7 mins read

Autism and Sexual Harassment

I was listening to a #MeToo movement story the other day on NPR. I began to think about my son and how it relates.

My son is a teenager quickly (too quickly for me) becoming a young male adult.

A young male adult with autism.

How does his background apply here?

I remember one of my son’s first Floor Time facilitators telling me that my baby (he was only around sixteen months old) has trouble “feeling his body in space.”

I don’t think that’s the case anymore for my (now) fifteen-year-old, but it made me realize that the body of a very small child with autism is different. They feel different. They don’t feel their bodies like typical kids do of the same age.

I was very athletic, even at a small age, and could control my body very well. I understood it. I athletically learned this very quickly.

My son still has trouble throwing a baseball properly. He still looks awkward. And, he’s been “playing” for years.

Where am I going with this?

My son has taken a long time to understand his own body, let alone learn the social appropriateness that we’ve been trying to teach him for a long time.

Example?  He used to touch his private parts. A lot. For years.

It came and went, but it seemed for years teachers were contacting us about what to do with this behavior.

In addition to having a body with autism, my son might have had things behaviors because he was nervous or his clothes were uncomfortable (and he couldn’t or wouldn’t communicate that to me), or that was how he reacted to his surroundings when he was overwhelmed.

Today, I can honestly say we were never exactly sure why did it, and he’s much better now. We haven’t had a report since early last year.

Another example of our kids not being appropriate in public is from a friend of mine who said her son used to stick his finger in his nose and “dig.” Didn’t matter where he was. He’d do it no matter what.

What does all of that mean?

Appropriateness is hard to teach our kids because so many times we are working on being appropriate in an environment that naturally makes them feel uncomfortable.

Another mom told a story the other day about her son. She was getting her nails done and asked her son to sit up front and wait for her. He said he couldn’t sit up there because there was a woman already sitting there and that woman had a baby! A baby! Turns out (unbeknownst to this mother) her son was uncomfortable around babies because you have to be quiet or you’d wake them up or they’re so delicate you can’t get them sick, etc. He went on with a list of things that wouldn’t allow him to sit next to this stranger and her baby.

That story is a bit of tangent, but it still demonstrate, yet again, what parents of kids on the spectrum have to deal with. Teaching how to be appropriate and also dealing with the unpredictability of our kids is a monumental task.

We really never know what are kids are going to say… or what they’re going to do.

(Typical parents can look at Aut parents all they want to and say, “You have to teach your kids (this or that).” Sometimes I say to myself, “I’d like to see you try it.”)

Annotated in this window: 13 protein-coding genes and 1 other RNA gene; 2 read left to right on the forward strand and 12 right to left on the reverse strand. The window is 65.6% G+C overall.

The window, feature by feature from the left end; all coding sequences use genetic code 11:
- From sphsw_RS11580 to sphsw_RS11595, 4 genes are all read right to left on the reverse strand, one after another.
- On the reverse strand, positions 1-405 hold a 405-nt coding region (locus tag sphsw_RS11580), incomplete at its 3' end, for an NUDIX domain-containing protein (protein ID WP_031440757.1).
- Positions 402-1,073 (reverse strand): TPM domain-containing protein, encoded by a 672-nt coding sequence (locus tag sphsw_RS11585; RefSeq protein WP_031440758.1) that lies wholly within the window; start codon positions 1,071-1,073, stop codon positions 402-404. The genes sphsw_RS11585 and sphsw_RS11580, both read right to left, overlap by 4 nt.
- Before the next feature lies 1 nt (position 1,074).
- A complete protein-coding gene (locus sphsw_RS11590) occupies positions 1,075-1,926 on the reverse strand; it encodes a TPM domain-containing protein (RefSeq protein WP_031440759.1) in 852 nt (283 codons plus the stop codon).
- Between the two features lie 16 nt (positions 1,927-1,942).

What does all of this have to do with the #MeToo movement?

I believe I am raising a child who will be respectful of all people. All the time. Be fair and respectful and kind. You don’t have to love everyone, but you need to treat people with a minimum of decency.

I have a boy. I have asked him in the recent past if there has been anyone he’s been romantically interested in. For the most part, the answer was no. He did say he liked a girl once, but he kept it in his head, never approached her or anything.

So, what happens with my male child when he takes a few more steps toward that type of relationship?

I believe it will happen one day. He has expressed a desire to meet someone someday.

What happens if one of those steps goes horribly wrong? Teenagers are awkward enough with this stuff to begin with. Add in autism and add in a teenager trying to figure out what’s appropriate and what’s not.

Is there any room for such an important movement like #MeToo to see that there is a gray area when it comes to autism?

Let’s say my child gets so nervous in front of a girl that he touches his penis.

Has he crossed a line? Is it purely autism? Is it bad parenting? Does the girl report it? How can a parent such as myself explain that something like that was (most probably) not intentional?

Just like those other times when teachers reported to us that he was doing it when he was younger. He was reacting to his body being uncomfortable in some way and impulsively touched his private parts.

I guess this mother worries not only about having a boy, but about having one that even at age fifteen is still trying to figure out what is appropriate and what isn’t.

Movements like #MeToo are so important and powerful and necessary.

This mother, however, hopes 1) Nothing inappropriate never happens that involves my son, 2) If something that appeared to be inappropriate did happen, that the individual(s) would talk to my son and/or us in order to find intent (if any) behind what happened.

My fear is a reaction that accuses, without taking a step back and asking some questions. Giving an individual who struggles with social appropriateness an extra moment to explain.

A quick leap to judgement is not the friend of a child on the autism spectrum.

From one worried parent, keep in mind that very important gray area. It may mean something very important to us and to our kids. Sexual Harassment and Autism


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